We spent three days here, exploring the city, eating at all the great vegan places (Edmonton has amazing vegan restaurants!) and visiting the nearby Elk Island Provincial Park.
Elk Island is a great place to see wildlife and so close to the city. We saw bison, beavers (Wills first time seeing beavers), a black bear and actually heard wolves, which is quite rare. The area is quite marshy, bushy and flat, so all the hikes are more like walks and are really easy.
After Edmonton, we drove down to Calgary. While in Calgary we visited the Calgary Zoo. We very very rarely will visit zoos or aquariums, we don’t agree with keeping animals in cages and under human care. But there are the rare exceptions where we will. The Australia Zoo was one of them, and we only went because the zoo was created by Steve Irwin whos main focus is conservation and rehabilitation. This one was another. Most of the animals in the Calgary Zoo are there because of humans and something we have done to put them there. For example, the bears are there because they have gotten too used to humans, by being drawn into towns for rubbish/food. So it is either, put them in a zoo or put them down.
Anyway, we really went to the Zoo because we really wanted to see the Pandas. And when would we ever be able to see Pandas in the wild?
We also spent some time just driving around checking out some of the street art around and went to Luke’s Soft Serve (such good ice cream! but defs not dairy-free).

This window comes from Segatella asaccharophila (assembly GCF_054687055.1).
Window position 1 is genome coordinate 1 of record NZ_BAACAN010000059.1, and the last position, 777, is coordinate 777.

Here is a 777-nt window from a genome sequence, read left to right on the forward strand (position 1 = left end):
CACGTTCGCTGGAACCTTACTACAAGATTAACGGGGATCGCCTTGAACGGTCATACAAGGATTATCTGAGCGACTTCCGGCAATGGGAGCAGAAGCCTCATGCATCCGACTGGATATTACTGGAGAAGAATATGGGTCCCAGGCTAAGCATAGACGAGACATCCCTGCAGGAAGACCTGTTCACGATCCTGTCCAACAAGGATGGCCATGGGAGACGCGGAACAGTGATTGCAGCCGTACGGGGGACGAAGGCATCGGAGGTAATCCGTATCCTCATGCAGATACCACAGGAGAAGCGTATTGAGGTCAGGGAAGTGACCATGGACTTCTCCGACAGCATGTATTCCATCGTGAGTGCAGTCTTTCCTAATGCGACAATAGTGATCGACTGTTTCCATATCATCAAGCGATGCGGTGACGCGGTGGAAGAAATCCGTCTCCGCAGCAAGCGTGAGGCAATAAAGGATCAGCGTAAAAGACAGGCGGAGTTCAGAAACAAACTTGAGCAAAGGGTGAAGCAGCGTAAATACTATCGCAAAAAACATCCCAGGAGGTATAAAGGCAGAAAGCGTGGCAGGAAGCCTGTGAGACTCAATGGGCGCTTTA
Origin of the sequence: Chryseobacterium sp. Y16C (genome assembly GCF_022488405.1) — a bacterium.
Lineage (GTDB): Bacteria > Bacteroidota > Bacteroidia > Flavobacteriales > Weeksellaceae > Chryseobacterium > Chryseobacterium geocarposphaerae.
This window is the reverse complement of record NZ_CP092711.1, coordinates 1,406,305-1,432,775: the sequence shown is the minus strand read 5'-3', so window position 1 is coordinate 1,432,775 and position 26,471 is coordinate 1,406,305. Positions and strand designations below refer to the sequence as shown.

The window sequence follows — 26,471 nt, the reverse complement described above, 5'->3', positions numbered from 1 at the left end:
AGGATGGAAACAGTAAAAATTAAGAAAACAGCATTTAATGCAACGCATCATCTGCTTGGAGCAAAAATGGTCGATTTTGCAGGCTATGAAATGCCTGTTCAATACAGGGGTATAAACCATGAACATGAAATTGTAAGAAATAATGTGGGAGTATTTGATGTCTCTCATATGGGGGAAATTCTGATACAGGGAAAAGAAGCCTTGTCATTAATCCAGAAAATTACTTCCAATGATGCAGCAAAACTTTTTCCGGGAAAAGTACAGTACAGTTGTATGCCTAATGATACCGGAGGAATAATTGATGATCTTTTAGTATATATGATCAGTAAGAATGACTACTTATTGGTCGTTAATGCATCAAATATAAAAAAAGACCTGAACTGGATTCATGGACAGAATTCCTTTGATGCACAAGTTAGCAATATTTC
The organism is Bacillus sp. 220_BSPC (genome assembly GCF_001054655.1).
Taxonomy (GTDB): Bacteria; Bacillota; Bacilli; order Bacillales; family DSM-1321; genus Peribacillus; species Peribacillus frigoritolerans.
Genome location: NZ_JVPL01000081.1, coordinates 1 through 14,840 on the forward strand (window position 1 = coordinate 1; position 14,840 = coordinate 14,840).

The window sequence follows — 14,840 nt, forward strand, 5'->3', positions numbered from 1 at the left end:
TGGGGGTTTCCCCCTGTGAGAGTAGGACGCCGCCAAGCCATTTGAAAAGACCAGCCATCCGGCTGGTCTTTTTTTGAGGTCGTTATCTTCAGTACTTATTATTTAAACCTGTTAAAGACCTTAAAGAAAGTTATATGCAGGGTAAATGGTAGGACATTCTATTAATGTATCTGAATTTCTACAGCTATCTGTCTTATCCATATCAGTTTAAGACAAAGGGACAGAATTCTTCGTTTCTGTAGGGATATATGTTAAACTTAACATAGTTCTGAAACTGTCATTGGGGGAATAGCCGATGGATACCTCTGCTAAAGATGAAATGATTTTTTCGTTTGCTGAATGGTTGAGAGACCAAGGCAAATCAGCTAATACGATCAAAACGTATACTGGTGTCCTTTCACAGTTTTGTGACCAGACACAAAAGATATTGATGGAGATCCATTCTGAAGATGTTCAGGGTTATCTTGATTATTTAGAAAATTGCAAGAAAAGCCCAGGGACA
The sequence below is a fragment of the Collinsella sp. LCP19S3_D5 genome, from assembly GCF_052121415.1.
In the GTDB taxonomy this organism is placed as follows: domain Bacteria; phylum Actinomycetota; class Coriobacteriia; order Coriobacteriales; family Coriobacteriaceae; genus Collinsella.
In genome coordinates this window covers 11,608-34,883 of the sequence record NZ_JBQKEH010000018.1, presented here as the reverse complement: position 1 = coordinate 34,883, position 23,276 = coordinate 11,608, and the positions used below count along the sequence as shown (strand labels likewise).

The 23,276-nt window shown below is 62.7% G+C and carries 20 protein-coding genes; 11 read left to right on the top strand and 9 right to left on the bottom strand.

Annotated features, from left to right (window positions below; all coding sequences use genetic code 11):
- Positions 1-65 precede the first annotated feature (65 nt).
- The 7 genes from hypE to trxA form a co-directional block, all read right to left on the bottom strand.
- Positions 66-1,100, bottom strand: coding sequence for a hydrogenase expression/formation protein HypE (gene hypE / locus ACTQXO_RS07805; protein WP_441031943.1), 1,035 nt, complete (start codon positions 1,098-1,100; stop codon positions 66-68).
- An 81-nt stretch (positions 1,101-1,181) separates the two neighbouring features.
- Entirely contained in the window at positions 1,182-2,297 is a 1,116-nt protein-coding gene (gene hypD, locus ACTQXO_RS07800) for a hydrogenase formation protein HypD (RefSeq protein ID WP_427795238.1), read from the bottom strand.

After Calgary, we headed back for Banff, but not before stopping off at the Yamnuska Wolfdog Sanctuary. The sanctuary was created by a woman who started rescuing wolfdogs from people who couldn’t look after them. Turns out this happens a lot, people get wolfdogs not being aware or understanding the things this bread needs. Once they become too much of a handful they ditch them. Poor things. So that’s where Yamnuska came in. The place is amazing and the dogs are well taken care of. Some low content wolf dogs even get re-homed, although this is rare and the process in extensive for those interested in adopting one.
ICE FIELDS PARKWAY
Once back in Banff, we stayed with our friends and when they finished work for the weekend we all packed up and headed for Jasper.
We camped for the night just outside the park, past Abraham Lake, at a campsite down a dodgy road. But it was an awesome place to camp, right by the river, and we had it all to ourselves.
The next day we headed for Jasper, stopping at Sunwapta Falls, Athabasca Falls, Maligne Canyon, Maligne Lake, and Pyramid Lake. On our way to Maligne Lake, we even saw a moose and her calf, and a bald eagle.
The next day we got up early and headed for Annette Lake, and stopped at Edith Lake as well. After that, we did the Valley of Five Lakes hike. This was probably one of my favourite stops during the whole trip. All five lakes are SO blue/teal, and all different shades.
After the hike, we needed to start heading back, so we ended up driving back to Banff that afternoon. We spent that night in Banff and then headed back to Lethbridge in the morning. In total, we spent about two weeks driving around Alberta, although you definitely don’t need that much time. We could have easily done it in just over a week but we were in no rush, so we took our time where ever we wanted and just enjoyed it.
A month and a bit later we boarded a flight with one-way tickets back to England.